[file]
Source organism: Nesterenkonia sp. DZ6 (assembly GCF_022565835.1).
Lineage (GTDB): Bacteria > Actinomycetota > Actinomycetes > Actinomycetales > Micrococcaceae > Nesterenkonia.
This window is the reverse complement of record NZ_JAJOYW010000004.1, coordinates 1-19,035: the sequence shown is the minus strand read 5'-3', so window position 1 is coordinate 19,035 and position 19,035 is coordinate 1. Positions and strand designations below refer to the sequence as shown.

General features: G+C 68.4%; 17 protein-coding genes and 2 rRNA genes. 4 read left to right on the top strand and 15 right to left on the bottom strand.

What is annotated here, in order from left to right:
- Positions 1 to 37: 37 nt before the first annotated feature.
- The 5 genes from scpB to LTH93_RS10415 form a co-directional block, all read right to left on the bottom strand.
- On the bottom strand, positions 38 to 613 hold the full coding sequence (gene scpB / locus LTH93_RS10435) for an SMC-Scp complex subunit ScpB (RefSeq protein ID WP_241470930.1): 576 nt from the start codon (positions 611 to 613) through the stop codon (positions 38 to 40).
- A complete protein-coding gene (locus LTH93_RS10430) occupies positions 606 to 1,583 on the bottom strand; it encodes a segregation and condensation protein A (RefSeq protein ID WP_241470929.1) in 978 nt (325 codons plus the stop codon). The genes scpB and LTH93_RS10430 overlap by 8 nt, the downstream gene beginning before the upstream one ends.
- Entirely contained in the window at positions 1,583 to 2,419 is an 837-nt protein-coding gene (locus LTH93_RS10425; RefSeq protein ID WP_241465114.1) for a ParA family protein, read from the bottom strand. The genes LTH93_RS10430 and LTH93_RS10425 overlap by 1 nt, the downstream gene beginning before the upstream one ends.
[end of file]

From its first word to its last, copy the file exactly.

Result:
Source organism: Nesterenkonia sp. DZ6 (assembly GCF_022565835.1).
Lineage (GTDB): Bacteria > Actinomycetota > Actinomycetes > Actinomycetales > Micrococcaceae > Nesterenkonia.
This window is the reverse complement of record NZ_JAJOYW010000004.1, coordinates 1-19,035: the sequence shown is the minus strand read 5'-3', so window position 1 is coordinate 19,035 and position 19,035 is coordinate 1. Positions and strand designations below refer to the sequence as shown.

General features: G+C 68.4%; 17 protein-coding genes and 2 rRNA genes. 4 read left to right on the top strand and 15 right to left on the bottom strand.

What is annotated here, in order from left to right:
- Positions 1 to 37: 37 nt before the first annotated feature.
- The 5 genes from scpB to LTH93_RS10415 form a co-directional block, all read right to left on the bottom strand.
- On the bottom strand, positions 38 to 613 hold the full coding sequence (gene scpB / locus LTH93_RS10435) for an SMC-Scp complex subunit ScpB (RefSeq protein ID WP_241470930.1): 576 nt from the start codon (positions 611 to 613) through the stop codon (positions 38 to 40).
- A complete protein-coding gene (locus LTH93_RS10430) occupies positions 606 to 1,583 on the bottom strand; it encodes a segregation and condensation protein A (RefSeq protein ID WP_241470929.1) in 978 nt (325 codons plus the stop codon). The genes scpB and LTH93_RS10430 overlap by 8 nt, the downstream gene beginning before the upstream one ends.
- Entirely contained in the window at positions 1,583 to 2,419 is an 837-nt protein-coding gene (locus LTH93_RS10425; RefSeq protein ID WP_241465114.1) for a ParA family protein, read from the bottom strand. The genes LTH93_RS10430 and LTH93_RS10425 overlap by 1 nt, the downstream gene beginning before the upstream one ends.